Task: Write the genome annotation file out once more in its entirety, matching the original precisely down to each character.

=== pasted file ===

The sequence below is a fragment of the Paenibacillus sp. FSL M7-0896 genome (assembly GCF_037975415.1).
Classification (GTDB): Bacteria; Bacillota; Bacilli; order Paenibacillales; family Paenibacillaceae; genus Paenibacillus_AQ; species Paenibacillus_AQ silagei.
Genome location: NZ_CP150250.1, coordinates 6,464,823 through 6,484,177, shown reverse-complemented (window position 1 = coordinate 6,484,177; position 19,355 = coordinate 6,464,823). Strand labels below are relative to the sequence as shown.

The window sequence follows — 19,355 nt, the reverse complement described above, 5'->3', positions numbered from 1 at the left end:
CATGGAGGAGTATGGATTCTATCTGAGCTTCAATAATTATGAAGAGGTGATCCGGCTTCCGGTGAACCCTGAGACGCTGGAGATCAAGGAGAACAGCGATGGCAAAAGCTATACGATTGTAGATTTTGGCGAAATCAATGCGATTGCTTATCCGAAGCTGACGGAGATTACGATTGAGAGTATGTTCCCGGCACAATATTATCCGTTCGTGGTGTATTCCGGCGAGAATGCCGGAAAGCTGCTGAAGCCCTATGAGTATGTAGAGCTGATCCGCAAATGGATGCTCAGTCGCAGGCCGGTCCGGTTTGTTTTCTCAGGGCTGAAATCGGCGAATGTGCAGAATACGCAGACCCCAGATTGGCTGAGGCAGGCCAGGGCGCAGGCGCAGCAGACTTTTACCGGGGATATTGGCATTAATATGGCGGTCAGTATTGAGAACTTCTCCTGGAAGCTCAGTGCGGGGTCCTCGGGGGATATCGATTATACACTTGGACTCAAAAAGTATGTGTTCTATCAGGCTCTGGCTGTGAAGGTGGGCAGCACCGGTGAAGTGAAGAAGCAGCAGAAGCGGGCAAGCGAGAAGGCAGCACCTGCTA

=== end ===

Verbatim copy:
The sequence below is a fragment of the Paenibacillus sp. FSL M7-0896 genome (assembly GCF_037975415.1).
Classification (GTDB): Bacteria; Bacillota; Bacilli; order Paenibacillales; family Paenibacillaceae; genus Paenibacillus_AQ; species Paenibacillus_AQ silagei.
Genome location: NZ_CP150250.1, coordinates 6,464,823 through 6,484,177, shown reverse-complemented (window position 1 = coordinate 6,484,177; position 19,355 = coordinate 6,464,823). Strand labels below are relative to the sequence as shown.

The window sequence follows — 19,355 nt, the reverse complement described above, 5'->3', positions numbered from 1 at the left end:
CATGGAGGAGTATGGATTCTATCTGAGCTTCAATAATTATGAAGAGGTGATCCGGCTTCCGGTGAACCCTGAGACGCTGGAGATCAAGGAGAACAGCGATGGCAAAAGCTATACGATTGTAGATTTTGGCGAAATCAATGCGATTGCTTATCCGAAGCTGACGGAGATTACGATTGAGAGTATGTTCCCGGCACAATATTATCCGTTCGTGGTGTATTCCGGCGAGAATGCCGGAAAGCTGCTGAAGCCCTATGAGTATGTAGAGCTGATCCGCAAATGGATGCTCAGTCGCAGGCCGGTCCGGTTTGTTTTCTCAGGGCTGAAATCGGCGAATGTGCAGAATACGCAGACCCCAGATTGGCTGAGGCAGGCCAGGGCGCAGGCGCAGCAGACTTTTACCGGGGATATTGGCATTAATATGGCGGTCAGTATTGAGAACTTCTCCTGGAAGCTCAGTGCGGGGTCCTCGGGGGATATCGATTATACACTTGGACTCAAAAAGTATGTGTTCTATCAGGCTCTGGCTGTGAAGGTGGGCAGCACCGGTGAAGTGAAGAAGCAGCAGAAGCGGGCAAGCGAGAAGGCAGCACCTGCTA